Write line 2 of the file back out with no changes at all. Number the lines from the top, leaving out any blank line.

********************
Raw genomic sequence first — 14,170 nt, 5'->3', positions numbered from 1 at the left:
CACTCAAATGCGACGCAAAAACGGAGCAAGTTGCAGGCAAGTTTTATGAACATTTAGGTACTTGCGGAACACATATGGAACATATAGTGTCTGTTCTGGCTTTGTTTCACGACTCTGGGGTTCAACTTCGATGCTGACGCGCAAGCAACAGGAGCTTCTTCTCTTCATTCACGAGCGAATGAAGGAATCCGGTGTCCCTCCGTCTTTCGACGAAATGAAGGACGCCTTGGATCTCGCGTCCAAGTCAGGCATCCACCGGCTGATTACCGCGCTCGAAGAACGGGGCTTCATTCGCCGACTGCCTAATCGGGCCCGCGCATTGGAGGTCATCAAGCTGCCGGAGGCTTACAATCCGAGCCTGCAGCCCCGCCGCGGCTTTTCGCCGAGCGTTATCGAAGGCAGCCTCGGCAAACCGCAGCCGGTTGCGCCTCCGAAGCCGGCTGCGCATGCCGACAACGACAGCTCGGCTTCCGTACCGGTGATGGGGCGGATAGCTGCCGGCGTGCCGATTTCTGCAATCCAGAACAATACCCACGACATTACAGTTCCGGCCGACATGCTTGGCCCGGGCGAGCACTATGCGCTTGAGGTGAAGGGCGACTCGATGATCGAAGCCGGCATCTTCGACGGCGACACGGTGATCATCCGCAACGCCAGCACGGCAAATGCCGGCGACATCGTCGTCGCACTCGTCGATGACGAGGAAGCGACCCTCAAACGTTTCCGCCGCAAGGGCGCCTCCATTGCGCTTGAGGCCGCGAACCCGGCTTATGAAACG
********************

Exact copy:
CACTCAAATGCGACGCAAAAACGGAGCAAGTTGCAGGCAAGTTTTATGAACATTTAGGTACTTGCGGAACACATATGGAACATATAGTGTCTGTTCTGGCTTTGTTTCACGACTCTGGGGTTCAACTTCGATGCTGACGCGCAAGCAACAGGAGCTTCTTCTCTTCATTCACGAGCGAATGAAGGAATCCGGTGTCCCTCCGTCTTTCGACGAAATGAAGGACGCCTTGGATCTCGCGTCCAAGTCAGGCATCCACCGGCTGATTACCGCGCTCGAAGAACGGGGCTTCATTCGCCGACTGCCTAATCGGGCCCGCGCATTGGAGGTCATCAAGCTGCCGGAGGCTTACAATCCGAGCCTGCAGCCCCGCCGCGGCTTTTCGCCGAGCGTTATCGAAGGCAGCCTCGGCAAACCGCAGCCGGTTGCGCCTCCGAAGCCGGCTGCGCATGCCGACAACGACAGCTCGGCTTCCGTACCGGTGATGGGGCGGATAGCTGCCGGCGTGCCGATTTCTGCAATCCAGAACAATACCCACGACATTACAGTTCCGGCCGACATGCTTGGCCCGGGCGAGCACTATGCGCTTGAGGTGAAGGGCGACTCGATGATCGAAGCCGGCATCTTCGACGGCGACACGGTGATCATCCGCAACGCCAGCACGGCAAATGCCGGCGACATCGTCGTCGCACTCGTCGATGACGAGGAAGCGACCCTCAAACGTTTCCGCCGCAAGGGCGCCTCCATTGCGCTTGAGGCCGCGAACCCGGCTTATGAAACG